Most people can wrap their heads around the concept of STEM – Science, Technology, Engineering, and Mathematics – shorthand for an Educational practice and movement. Pulling together this collection of disciplines was intended to forge collaboration and innovation. But all was not rosy in STEM land. A number of voices (including Rhode Island School of Design) realized that something was missing, and this was the ARTS (A).
In 2011, John Maeda, the President of the RISD from 2008-2013, posited that STEAM – not STEM alone – connects design science, arts, engineering and math at an informal talk at the Synergetics Collaborative’s Third Biennial Design Science Symposium at RISD (11 Nov 2011). You should watch it. Two key takeaways one gets from listening to his thoughts: STEAM is a critical balance between logic and imagination and STEAM is NOT science and NOT art…it is something in between. It seems like science but it is more human.
Since his talk, ‘STEAM’ has become a national movement in curriculum development and has populated articles and posts with the A being an insertion of the Arts (liberal arts, fine arts, music, design-thinking, and language arts). Why’s that? What’s changed? The difference between STEM and STEAM requires that we step back and remember that this is primarily about how we look at and understand the world around us; the big picture.
It isn’t as simple as a missing letter and it isn’t just about the arts as a creative discipline: dance, sculpture, or painting. What they’re including here involves critical and creative thinking; encouraging conceptual, inventive and imaginative ways of working. The only way big problems in the world will be solved is by adopting a new way of thinking that includes practicing these creative skills. If we want thoughtful, holistic results, we have to start coming up with a different approach. Maybe more than one approach!. Encouraging broad, creative thinking through an encounter with the arts gives us those skills.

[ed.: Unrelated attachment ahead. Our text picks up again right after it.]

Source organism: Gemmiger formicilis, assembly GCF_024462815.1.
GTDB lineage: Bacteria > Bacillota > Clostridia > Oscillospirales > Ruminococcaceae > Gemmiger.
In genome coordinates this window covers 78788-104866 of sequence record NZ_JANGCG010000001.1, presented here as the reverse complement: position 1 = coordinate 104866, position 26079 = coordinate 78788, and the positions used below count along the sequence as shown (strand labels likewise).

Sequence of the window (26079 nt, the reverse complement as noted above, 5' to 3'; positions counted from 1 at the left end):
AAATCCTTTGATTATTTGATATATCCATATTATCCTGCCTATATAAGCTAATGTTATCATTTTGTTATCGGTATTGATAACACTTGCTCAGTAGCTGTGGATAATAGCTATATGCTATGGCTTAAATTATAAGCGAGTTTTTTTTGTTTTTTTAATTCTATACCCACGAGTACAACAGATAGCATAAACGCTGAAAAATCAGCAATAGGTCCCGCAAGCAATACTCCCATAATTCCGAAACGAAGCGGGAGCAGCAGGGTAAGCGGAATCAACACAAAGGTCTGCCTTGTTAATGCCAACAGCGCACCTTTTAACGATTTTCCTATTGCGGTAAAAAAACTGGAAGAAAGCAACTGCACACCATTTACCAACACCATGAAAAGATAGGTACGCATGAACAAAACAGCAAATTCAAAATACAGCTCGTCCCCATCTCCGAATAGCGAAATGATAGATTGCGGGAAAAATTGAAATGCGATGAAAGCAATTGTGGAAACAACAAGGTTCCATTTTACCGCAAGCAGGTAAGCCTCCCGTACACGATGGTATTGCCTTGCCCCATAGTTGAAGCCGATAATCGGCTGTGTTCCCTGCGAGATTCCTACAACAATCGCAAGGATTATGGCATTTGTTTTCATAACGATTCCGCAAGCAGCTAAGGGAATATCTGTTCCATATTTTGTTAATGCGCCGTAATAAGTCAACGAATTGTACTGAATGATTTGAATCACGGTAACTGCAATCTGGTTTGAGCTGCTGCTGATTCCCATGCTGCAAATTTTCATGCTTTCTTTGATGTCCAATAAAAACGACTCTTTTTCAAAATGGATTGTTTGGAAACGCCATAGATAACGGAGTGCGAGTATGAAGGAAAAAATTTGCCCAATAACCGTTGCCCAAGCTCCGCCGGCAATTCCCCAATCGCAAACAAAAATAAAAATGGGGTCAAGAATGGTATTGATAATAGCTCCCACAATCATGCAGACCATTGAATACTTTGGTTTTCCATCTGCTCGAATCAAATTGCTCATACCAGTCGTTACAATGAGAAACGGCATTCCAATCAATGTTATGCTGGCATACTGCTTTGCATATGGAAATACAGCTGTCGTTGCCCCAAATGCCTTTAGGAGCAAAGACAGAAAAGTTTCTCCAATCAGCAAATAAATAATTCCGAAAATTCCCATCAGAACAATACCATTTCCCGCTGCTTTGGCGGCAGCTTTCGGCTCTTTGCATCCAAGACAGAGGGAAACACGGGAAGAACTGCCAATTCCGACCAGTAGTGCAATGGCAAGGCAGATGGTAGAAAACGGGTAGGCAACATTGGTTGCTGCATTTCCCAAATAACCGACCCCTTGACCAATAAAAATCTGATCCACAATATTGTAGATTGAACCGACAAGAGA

STEAM learning engages kids through art, play, imagination. It doesn’t just give them a rote problem to solve – that’s the way to produce robots. We have to get kids to focus on not just the ‘how’ but on the ‘why’. We have to inspire a love of learning through creative play and arts-based activities. When presented with a challenge related to coding, the ability to think creatively can help a child figure out why they need to solve it and then work their way around the how, even if it’s not something that they’ve encountered before.
In New Westminster, Innovation Week is one way we are trying a STEAM approach. All year round, you can visit New Media Gallery, our international gallery located in Anvil Centre that focuses on cutting-edge, technology-based art. NMG also offers STEAM-based workshops and programs for adults and children. This year, we also recommend you attend the Advancing Women in STEAM Symposium, a day of learning and sharing with incredible speakers from across Metro Vancouver.